For Crusius, I am free to reject even the most thoroughly comprehended good option, otherwise responsibility for choosing such is just a will o’ the wisp, and my virtue or my vice are just byproducts of the ultra-subtle ways my psychology gets determined by my surrounding environment. There is no real me in that Leibnizian kind of choice; it is not I who choose but the butterfly flapping its wings in a distant galaxy that chooses for me—or really not even that, for nothing and no one truly acts without some antecedent cause predetermining it. Agency then is just transference of antecedent force through a ghostly shell of an agent, one after another in the phantasmagoria of pseudo-individuals, causal relations without genuinely existent relata.

Some see this as a good thing, as it takes away the vindictiveness of blaming people for their vice since no one is responsible—not even one.[7] (Anecdotally, I notice that deniers of free will are very comfortable with taking credit for their own virtue, usually by giving virtue a different and amoral name, even as they celebrate the disappearance of evil. Funny how that works.) Crusius and Kant are most decidedly moralizers, for better or for worse (whatever that would mean).

For that reason both stress the importance of holding fast to the idea of genuine self-determination, although Kant is a good deal less hard-nosed about it than Crusius is (which only makes sense given Kant’s overall epistemic humility and theoretical agnosticism about the soul and about free will). It has to be at least possible that our actions can be spontaneous in the good sense of being self-caused without also being spontaneous in the bad sense of being chaotic and blind. It is this possibility that the terminology of a determining basis of the will opens up for them.

Here we see that you make this or that the determining basis of your will, it does not simply happen to you. For Crusius, when presented with the choice between the sensually tempting and divine commands, we ought to make God’s commands the determining basis of our will, and not simply because the latter promises more happiness than the former, but because we see for ourselves its intrinsic rightness and voluntarily affirm that rightness. In this way, we replicate within ourselves and for ourselves God’s law as our own law; we have to legislate the divine law within ourselves for our obedience to count as genuine.

For Kant, we must make the moral law the determining basis of our will, and this means we must decide on the basis of disinterested rationality and not because of some happiness or improved state that the option promises. Kant repudiates with stentorian tenacity Leibniz’s claim that choice follows the greatest inclination; this not only makes possible Kant’s (in)famous distinction between duty and inclination, but gives substance to the very idea of duty itself. Morality cannot simply consist in the path of least metaphysical resistance, that is, predestination.

Yet how does one make one’s duty the determining ground of one’s will? Assuming that it exists, how can free will impact or alter the course of events in phenomena, such that a free decision (which, being noumenal, is made outside of space and time) shows up as a determinate and unbroken causal chain of neural network and environment? If it cannot be the idea of the good itself that makes us choose it, then how do we choose it? Kant’s account in the Third Antinomy demonstrates why our curiosity about this can never be rationally satisfied, which is fine so long as we have the free time to debate it, but there comes a time for action. The world and the desperate need of others call upon us to choose to make sacrifices that respect their dignity, and we already know how to make ourselves make these choices—we just don’t like making them—and so sometimes skepticism about our free will can function as a fig leaf for irresponsibility, and could be a sophisticated way of stalling.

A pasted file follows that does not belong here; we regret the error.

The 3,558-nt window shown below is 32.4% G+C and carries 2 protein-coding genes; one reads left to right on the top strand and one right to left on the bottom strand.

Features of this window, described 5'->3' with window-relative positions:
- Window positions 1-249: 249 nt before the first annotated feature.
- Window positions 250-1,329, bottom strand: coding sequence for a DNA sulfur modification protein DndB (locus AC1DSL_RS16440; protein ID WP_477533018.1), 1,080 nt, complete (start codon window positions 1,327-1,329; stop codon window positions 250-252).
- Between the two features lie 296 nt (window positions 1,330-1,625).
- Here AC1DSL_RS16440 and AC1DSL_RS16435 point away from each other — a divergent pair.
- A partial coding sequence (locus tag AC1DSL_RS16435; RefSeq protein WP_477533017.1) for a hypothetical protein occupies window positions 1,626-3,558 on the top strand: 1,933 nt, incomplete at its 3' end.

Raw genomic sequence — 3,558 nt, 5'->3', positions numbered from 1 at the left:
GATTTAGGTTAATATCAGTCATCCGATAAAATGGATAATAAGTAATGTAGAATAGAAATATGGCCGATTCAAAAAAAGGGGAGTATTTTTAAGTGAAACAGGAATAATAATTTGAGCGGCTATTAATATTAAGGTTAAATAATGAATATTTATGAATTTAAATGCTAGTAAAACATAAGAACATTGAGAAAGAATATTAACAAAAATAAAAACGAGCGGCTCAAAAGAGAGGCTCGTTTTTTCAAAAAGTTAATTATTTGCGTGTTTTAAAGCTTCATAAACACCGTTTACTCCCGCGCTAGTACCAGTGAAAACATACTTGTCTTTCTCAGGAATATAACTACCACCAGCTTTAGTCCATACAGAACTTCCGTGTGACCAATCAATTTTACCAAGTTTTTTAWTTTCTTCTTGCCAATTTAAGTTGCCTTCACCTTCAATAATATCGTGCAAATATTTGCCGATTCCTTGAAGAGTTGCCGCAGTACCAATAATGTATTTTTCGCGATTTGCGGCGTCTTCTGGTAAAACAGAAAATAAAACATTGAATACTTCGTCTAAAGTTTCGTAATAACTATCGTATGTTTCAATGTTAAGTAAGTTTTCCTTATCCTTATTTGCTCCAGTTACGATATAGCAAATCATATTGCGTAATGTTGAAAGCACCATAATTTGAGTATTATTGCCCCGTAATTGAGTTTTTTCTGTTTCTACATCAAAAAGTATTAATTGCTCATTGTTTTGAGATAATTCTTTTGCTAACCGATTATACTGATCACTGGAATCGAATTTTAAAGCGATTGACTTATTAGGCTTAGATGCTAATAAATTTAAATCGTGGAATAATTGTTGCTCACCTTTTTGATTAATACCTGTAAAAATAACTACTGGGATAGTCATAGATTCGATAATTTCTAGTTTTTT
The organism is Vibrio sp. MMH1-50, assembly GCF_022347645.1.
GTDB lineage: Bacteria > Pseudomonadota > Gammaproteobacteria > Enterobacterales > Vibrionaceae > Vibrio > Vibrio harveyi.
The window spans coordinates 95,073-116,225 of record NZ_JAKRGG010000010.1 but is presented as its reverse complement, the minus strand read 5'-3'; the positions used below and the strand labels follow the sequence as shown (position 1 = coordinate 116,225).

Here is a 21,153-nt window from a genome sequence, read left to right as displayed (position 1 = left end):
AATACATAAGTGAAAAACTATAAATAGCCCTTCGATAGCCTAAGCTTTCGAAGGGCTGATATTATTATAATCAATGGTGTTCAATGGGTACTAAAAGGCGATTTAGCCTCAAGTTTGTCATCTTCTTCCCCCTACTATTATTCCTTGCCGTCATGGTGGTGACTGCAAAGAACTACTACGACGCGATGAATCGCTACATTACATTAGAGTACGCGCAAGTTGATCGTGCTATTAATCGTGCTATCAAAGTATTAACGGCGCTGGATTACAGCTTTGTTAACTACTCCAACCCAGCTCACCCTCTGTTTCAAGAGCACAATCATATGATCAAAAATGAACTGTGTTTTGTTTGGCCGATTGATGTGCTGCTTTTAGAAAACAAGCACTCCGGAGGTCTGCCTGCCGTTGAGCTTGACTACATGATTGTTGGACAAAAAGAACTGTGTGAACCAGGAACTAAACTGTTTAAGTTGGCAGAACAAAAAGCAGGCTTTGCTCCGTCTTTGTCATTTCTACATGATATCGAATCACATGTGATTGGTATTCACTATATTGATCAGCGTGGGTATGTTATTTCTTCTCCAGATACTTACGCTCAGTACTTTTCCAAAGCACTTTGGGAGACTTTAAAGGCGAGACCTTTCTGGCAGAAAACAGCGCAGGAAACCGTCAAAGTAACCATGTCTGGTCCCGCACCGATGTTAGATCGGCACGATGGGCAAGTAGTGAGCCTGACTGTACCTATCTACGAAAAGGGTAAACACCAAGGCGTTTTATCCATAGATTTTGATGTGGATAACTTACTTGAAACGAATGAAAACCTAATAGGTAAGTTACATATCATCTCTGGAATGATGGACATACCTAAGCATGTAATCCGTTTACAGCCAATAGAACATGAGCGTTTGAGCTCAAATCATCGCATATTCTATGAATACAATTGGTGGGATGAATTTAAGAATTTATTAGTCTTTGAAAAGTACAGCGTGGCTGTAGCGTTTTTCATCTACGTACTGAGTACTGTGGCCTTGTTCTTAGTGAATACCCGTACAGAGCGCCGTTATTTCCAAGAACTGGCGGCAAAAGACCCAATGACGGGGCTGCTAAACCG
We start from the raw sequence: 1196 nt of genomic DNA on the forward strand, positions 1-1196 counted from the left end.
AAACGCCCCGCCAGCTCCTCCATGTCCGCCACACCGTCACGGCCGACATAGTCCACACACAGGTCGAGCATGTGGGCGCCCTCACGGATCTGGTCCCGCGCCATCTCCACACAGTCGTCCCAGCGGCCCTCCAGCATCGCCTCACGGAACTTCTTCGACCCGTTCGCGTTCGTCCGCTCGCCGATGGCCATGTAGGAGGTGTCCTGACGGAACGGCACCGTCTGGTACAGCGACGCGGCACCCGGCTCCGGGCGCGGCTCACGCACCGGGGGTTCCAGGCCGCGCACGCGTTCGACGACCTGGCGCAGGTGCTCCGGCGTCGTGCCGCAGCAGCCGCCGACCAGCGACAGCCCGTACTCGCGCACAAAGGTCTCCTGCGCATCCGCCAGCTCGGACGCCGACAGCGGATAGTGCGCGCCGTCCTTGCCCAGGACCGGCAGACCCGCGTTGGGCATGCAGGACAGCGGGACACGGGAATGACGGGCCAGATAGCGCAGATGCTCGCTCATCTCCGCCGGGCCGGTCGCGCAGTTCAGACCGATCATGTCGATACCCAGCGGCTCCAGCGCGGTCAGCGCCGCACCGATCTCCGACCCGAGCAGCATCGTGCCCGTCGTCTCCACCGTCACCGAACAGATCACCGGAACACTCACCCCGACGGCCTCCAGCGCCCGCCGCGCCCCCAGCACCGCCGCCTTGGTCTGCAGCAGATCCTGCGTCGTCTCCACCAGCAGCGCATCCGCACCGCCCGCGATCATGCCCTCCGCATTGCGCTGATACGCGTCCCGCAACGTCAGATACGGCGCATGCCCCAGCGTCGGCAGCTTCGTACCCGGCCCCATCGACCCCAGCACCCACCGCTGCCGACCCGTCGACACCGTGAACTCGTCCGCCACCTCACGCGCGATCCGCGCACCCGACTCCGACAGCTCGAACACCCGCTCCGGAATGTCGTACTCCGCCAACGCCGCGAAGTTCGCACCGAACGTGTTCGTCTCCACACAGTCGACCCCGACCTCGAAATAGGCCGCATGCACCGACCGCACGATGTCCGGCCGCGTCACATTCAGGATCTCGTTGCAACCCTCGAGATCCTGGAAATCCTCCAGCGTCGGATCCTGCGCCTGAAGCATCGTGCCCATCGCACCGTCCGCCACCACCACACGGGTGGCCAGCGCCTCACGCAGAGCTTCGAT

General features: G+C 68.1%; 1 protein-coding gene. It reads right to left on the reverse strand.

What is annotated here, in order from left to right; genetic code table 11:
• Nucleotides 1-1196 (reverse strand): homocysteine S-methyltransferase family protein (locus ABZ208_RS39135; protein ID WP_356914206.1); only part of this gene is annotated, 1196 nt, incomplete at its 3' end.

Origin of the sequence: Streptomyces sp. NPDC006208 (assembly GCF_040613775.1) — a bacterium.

Nonetheless, nobody can explain how we make duty the determining ground of our will—we just have the conviction that we can. It is this conviction (rather than comprehension) that reason demands us to reach: to behave as if one is free is a necessary component of treating people as if they are free, that is that they are to be respected as fellow choosers, as autonomous beings. This is the scandal of freedom that, if taken to its utmost conclusion in the idea of the kingdom of ends, condemns the disrespect and egoism of our social order as falsehood, the normal paling in comparison to the august resplendence of the normative.

While it seems a wispy thing for parlor room conversation in the jargon-laden pages of Kant’s books, the scandal of freedom implies to maintain moral idealism requires willingness to defy the pressing demands within our academies for certain answers and within our society for certain results, because none could ever be given in the first case and because the end never justifies the means in the second case. It is no sophomoric or thoughtless defiance Kant advocates, but a rational one, one whose rationality the Third Antinomy (and the critical project generally) demonstrates: “Thus I had to deny knowledge in order to make room for faith; and the dogmatism of metaphysics, i.e., the prejudice that without criticism reason can make progress in metaphysics, is the true source of all unbelief conflicting with morality, which unbelief is very dogmatic.”[8] While we keep wanting to objectify free will, to turn it into a kind of object determined by other objects, Kant’s moral project embarks from the possibility that free will is independent of any object, as is the formal principle through which freedom can be self-consistently exercised: autonomy.


[1] Immanuel Kant, Critique of Pure Reason, trans. Paul Guyer and Allen Wood. New York, NY: 1998. A303/B359—A305/B361, pp. 389-390.

[2] Immanuel Kant, Critique of Practical Reason in Practical Philosophy, trans. and ed. Mary J. Gregor. New York, NY: Cambridge University Press. 1996. 5:7-8, page 143.

[3] It is significant in this regard that Kant’s mature critical philosophy is profoundly steeped in Rousseau’s critique of the Enlightenment narrative of progress, as well as its attendant anthropology and epistemology. For a vibrant account of Rousseau’s influence on Kant, see Richard Velkley’s Freedom and the End of Reason.

[4] Patrick Frierson, “Kant and the End of Wonder,” in Philosophy Begins in Wonder: An Introduction to Early Modern Philosophy, Theology, and Science, ed. Michael Funk Deckard and Péter Losonczi. Eugene, OR: Pickwick Publications. 2010. Page 299

[5] Leibniz, letter to Coste, 19 December 1707, in Philosophical Essays, p. 194

[6] Courtney David Fugate, “Moral Individuality and Moral Subjectivity in Leibniz, Crusius, and Kant” in Cultivating Personhood: Kant and Asian Philosophy, ed. Stephen R. Palmquist. De Gruyter. 2010. Pp. 280-281

[7] Romans 3:10-12

[8] Kant, Bxxx, Critique of Pure Reason 117